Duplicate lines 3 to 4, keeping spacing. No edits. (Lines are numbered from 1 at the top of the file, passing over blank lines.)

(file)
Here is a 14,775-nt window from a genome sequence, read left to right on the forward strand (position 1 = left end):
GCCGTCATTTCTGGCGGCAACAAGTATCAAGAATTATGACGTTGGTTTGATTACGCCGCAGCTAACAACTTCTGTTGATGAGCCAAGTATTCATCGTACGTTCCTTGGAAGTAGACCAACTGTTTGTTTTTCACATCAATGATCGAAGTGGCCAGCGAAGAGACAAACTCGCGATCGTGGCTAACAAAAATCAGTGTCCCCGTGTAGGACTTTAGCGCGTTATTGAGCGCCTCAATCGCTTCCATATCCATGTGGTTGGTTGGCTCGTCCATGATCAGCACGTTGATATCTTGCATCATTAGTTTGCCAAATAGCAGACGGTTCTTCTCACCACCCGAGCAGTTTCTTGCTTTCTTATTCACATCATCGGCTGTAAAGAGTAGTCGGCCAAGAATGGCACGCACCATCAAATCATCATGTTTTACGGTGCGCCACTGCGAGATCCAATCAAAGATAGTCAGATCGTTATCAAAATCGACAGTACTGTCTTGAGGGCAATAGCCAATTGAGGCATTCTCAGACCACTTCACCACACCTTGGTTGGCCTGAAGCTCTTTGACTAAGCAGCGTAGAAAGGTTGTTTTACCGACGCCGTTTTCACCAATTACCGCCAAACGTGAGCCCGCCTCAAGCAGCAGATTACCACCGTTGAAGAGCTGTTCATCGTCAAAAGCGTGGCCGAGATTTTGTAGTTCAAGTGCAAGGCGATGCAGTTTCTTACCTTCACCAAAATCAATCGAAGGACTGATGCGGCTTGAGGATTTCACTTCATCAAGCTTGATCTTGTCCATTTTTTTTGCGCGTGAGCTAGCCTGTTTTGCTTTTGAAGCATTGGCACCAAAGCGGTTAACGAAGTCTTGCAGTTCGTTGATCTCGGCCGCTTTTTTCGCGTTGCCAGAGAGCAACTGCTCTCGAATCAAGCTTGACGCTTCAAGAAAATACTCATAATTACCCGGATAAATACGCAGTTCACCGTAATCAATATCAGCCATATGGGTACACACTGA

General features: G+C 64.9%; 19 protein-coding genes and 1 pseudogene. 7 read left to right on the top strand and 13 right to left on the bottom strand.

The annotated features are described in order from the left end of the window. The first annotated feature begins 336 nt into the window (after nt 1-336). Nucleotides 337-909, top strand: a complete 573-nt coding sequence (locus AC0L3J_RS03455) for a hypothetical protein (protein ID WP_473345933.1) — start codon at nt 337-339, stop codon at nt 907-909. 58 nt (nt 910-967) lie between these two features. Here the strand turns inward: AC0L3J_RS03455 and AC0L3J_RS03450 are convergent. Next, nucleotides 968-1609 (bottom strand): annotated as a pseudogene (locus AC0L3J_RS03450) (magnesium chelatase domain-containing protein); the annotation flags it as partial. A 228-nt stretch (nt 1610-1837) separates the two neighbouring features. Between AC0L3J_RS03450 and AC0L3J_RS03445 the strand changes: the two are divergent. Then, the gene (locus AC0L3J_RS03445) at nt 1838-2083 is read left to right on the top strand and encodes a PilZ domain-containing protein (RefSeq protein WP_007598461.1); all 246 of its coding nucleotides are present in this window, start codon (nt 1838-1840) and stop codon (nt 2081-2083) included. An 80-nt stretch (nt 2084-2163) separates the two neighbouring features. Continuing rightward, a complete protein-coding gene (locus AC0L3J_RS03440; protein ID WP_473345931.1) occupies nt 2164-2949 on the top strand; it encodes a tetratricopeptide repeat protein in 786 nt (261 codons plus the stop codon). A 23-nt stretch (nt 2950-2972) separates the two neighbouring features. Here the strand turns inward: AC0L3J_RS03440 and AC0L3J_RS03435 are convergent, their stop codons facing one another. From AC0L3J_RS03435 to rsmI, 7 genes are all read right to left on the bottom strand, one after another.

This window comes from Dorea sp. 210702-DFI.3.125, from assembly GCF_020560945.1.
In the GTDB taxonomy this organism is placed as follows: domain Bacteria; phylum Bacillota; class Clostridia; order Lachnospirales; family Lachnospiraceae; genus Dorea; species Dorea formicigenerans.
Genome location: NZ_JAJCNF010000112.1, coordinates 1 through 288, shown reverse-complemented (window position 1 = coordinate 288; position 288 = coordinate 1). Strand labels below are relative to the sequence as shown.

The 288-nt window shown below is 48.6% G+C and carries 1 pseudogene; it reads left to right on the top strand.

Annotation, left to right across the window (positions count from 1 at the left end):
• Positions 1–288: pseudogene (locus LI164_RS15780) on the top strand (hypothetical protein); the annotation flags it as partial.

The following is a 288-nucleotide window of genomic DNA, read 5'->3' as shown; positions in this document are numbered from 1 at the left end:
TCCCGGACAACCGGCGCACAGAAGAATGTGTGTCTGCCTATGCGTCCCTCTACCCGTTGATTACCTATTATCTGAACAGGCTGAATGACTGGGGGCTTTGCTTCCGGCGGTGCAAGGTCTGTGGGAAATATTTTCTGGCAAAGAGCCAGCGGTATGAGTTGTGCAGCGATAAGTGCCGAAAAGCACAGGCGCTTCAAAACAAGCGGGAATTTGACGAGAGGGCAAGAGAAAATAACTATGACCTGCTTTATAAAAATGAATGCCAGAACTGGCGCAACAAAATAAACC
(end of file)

General features: G+C 64.9%; 19 protein-coding genes and 1 pseudogene. 7 read left to right on the top strand and 13 right to left on the bottom strand.

The annotated features are described in order from the left end of the window. The first annotated feature begins 336 nt into the window (after nt 1-336). Nucleotides 337-909, top strand: a complete 573-nt coding sequence (locus AC0L3J_RS03455) for a hypothetical protein (protein ID WP_473345933.1) — start codon at nt 337-339, stop codon at nt 907-909. 58 nt (nt 910-967) lie between these two features. Here the strand turns inward: AC0L3J_RS03455 and AC0L3J_RS03450 are convergent. Next, nucleotides 968-1609 (bottom strand): annotated as a pseudogene (locus AC0L3J_RS03450) (magnesium chelatase domain-containing protein); the annotation flags it as partial. A 228-nt stretch (nt 1610-1837) separates the two neighbouring features. Between AC0L3J_RS03450 and AC0L3J_RS03445 the strand changes: the two are divergent. Then, the gene (locus AC0L3J_RS03445) at nt 1838-2083 is read left to right on the top strand and encodes a PilZ domain-containing protein (RefSeq protein WP_007598461.1); all 246 of its coding nucleotides are present in this window, start codon (nt 1838-1840) and stop codon (nt 2081-2083) included. An 80-nt stretch (nt 2084-2163) separates the two neighbouring features. Continuing rightward, a complete protein-coding gene (locus AC0L3J_RS03440; protein ID WP_473345931.1) occupies nt 2164-2949 on the top strand; it encodes a tetratricopeptide repeat protein in 786 nt (261 codons plus the stop codon). A 23-nt stretch (nt 2950-2972) separates the two neighbouring features. Here the strand turns inward: AC0L3J_RS03440 and AC0L3J_RS03435 are convergent, their stop codons facing one another. From AC0L3J_RS03435 to rsmI, 7 genes are all read right to left on the bottom strand, one after another.